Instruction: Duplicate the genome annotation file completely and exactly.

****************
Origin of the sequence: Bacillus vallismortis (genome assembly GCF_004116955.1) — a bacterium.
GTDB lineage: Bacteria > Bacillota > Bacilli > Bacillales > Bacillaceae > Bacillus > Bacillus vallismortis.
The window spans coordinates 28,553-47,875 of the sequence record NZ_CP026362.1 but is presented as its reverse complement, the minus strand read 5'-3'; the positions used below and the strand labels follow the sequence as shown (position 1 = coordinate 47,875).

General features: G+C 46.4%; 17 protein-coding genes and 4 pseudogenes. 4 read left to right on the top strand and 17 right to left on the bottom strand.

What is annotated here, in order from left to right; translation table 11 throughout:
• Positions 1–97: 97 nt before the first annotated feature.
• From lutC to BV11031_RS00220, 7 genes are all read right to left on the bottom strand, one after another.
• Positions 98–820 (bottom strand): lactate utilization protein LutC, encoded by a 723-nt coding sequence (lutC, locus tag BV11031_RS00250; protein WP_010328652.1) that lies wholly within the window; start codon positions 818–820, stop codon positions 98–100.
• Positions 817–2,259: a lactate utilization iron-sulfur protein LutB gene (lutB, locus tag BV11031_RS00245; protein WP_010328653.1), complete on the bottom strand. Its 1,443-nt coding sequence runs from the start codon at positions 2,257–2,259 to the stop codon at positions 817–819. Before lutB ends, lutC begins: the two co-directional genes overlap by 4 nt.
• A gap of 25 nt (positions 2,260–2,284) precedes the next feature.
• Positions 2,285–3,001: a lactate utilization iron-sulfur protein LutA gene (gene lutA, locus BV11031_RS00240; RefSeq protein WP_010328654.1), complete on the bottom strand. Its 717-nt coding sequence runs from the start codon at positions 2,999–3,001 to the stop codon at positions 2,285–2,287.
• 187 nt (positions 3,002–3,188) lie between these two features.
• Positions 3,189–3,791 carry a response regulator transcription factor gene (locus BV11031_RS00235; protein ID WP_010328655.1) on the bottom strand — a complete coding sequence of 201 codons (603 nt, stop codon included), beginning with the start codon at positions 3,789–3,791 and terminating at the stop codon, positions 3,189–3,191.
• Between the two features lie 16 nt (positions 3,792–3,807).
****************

Origin of the sequence: Bacillus vallismortis (genome assembly GCF_004116955.1) — a bacterium.
GTDB lineage: Bacteria > Bacillota > Bacilli > Bacillales > Bacillaceae > Bacillus > Bacillus vallismortis.
The window spans coordinates 28,553-47,875 of the sequence record NZ_CP026362.1 but is presented as its reverse complement, the minus strand read 5'-3'; the positions used below and the strand labels follow the sequence as shown (position 1 = coordinate 47,875).

General features: G+C 46.4%; 17 protein-coding genes and 4 pseudogenes. 4 read left to right on the top strand and 17 right to left on the bottom strand.

What is annotated here, in order from left to right; translation table 11 throughout:
• Positions 1–97: 97 nt before the first annotated feature.
• From lutC to BV11031_RS00220, 7 genes are all read right to left on the bottom strand, one after another.
• Positions 98–820 (bottom strand): lactate utilization protein LutC, encoded by a 723-nt coding sequence (lutC, locus tag BV11031_RS00250; protein WP_010328652.1) that lies wholly within the window; start codon positions 818–820, stop codon positions 98–100.
• Positions 817–2,259: a lactate utilization iron-sulfur protein LutB gene (lutB, locus tag BV11031_RS00245; protein WP_010328653.1), complete on the bottom strand. Its 1,443-nt coding sequence runs from the start codon at positions 2,257–2,259 to the stop codon at positions 817–819. Before lutB ends, lutC begins: the two co-directional genes overlap by 4 nt.
• A gap of 25 nt (positions 2,260–2,284) precedes the next feature.
• Positions 2,285–3,001: a lactate utilization iron-sulfur protein LutA gene (gene lutA, locus BV11031_RS00240; RefSeq protein WP_010328654.1), complete on the bottom strand. Its 717-nt coding sequence runs from the start codon at positions 2,999–3,001 to the stop codon at positions 2,285–2,287.
• 187 nt (positions 3,002–3,188) lie between these two features.
• Positions 3,189–3,791 carry a response regulator transcription factor gene (locus BV11031_RS00235; protein ID WP_010328655.1) on the bottom strand — a complete coding sequence of 201 codons (603 nt, stop codon included), beginning with the start codon at positions 3,789–3,791 and terminating at the stop codon, positions 3,189–3,191.
• Between the two features lie 16 nt (positions 3,792–3,807).